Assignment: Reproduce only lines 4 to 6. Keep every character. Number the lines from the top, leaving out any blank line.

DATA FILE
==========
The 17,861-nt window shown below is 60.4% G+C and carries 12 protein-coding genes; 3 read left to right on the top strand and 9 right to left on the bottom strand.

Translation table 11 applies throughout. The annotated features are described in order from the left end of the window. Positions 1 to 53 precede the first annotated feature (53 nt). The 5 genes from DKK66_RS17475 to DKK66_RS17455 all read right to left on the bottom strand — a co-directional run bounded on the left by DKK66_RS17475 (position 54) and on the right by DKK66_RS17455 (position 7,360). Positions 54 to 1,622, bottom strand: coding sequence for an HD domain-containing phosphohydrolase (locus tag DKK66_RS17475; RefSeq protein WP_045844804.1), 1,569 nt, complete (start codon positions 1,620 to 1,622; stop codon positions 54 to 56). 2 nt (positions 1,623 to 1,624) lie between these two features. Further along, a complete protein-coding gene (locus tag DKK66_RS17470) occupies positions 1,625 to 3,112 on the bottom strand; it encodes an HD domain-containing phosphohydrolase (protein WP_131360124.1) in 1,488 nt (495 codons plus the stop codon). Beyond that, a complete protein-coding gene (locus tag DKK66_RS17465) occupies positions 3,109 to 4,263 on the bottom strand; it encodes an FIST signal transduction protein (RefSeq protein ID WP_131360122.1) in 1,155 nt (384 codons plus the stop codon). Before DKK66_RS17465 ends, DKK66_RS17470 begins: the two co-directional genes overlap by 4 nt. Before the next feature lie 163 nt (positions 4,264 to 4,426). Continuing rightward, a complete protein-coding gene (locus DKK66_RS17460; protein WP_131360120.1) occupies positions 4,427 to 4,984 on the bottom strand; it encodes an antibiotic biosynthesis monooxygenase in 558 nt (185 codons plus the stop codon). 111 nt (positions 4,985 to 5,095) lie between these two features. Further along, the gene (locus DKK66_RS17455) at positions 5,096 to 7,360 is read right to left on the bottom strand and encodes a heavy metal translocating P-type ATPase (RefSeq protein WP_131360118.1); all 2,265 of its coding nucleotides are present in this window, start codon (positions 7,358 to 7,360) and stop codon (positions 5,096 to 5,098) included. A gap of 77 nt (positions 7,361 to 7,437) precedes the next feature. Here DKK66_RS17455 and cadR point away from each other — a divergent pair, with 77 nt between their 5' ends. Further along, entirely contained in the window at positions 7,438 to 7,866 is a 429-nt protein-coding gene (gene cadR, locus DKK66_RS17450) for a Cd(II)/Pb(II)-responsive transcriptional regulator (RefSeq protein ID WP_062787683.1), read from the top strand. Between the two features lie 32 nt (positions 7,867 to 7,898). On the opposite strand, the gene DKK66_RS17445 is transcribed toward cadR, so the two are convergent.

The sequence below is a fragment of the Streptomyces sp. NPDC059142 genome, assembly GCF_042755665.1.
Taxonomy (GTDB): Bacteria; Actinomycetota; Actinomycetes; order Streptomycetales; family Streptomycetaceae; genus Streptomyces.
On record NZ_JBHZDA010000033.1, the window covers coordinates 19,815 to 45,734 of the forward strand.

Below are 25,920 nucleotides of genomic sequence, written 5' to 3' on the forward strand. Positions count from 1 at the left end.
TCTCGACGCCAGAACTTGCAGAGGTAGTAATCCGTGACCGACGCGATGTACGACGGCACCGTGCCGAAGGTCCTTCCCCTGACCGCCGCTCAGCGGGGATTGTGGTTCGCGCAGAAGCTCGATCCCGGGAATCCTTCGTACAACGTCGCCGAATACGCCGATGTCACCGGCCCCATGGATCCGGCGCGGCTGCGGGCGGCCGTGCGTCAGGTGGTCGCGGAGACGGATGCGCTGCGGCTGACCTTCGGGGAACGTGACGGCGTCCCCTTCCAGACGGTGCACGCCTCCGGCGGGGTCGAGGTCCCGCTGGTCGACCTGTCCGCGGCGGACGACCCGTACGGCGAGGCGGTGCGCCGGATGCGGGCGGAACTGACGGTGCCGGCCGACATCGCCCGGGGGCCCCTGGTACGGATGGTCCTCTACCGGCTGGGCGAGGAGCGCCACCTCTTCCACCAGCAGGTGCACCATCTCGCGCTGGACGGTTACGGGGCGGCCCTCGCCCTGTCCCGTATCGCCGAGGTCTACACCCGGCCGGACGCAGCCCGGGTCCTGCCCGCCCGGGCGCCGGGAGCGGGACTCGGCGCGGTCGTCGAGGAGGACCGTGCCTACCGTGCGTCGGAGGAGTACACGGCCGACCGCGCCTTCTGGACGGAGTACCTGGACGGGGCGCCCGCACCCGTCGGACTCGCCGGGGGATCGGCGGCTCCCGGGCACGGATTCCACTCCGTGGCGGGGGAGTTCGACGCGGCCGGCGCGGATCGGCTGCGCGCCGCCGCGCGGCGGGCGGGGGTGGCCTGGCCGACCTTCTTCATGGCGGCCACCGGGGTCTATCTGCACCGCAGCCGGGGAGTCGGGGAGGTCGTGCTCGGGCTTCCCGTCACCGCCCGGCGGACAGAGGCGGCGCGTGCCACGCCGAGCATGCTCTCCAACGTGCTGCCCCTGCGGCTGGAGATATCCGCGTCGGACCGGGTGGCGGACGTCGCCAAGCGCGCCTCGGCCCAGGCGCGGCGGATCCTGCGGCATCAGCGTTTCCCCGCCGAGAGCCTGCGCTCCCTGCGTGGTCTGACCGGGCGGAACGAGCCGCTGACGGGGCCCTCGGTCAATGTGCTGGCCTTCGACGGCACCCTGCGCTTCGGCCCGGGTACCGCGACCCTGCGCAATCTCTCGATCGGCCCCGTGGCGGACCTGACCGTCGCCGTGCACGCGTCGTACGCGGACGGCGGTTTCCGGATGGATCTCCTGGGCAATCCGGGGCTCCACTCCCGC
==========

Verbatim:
Taxonomy (GTDB): Bacteria; Actinomycetota; Actinomycetes; order Streptomycetales; family Streptomycetaceae; genus Streptomyces.
On record NZ_JBHZDA010000033.1, the window covers coordinates 19,815 to 45,734 of the forward strand.

Below are 25,920 nucleotides of genomic sequence, written 5' to 3' on the forward strand. Positions count from 1 at the left end.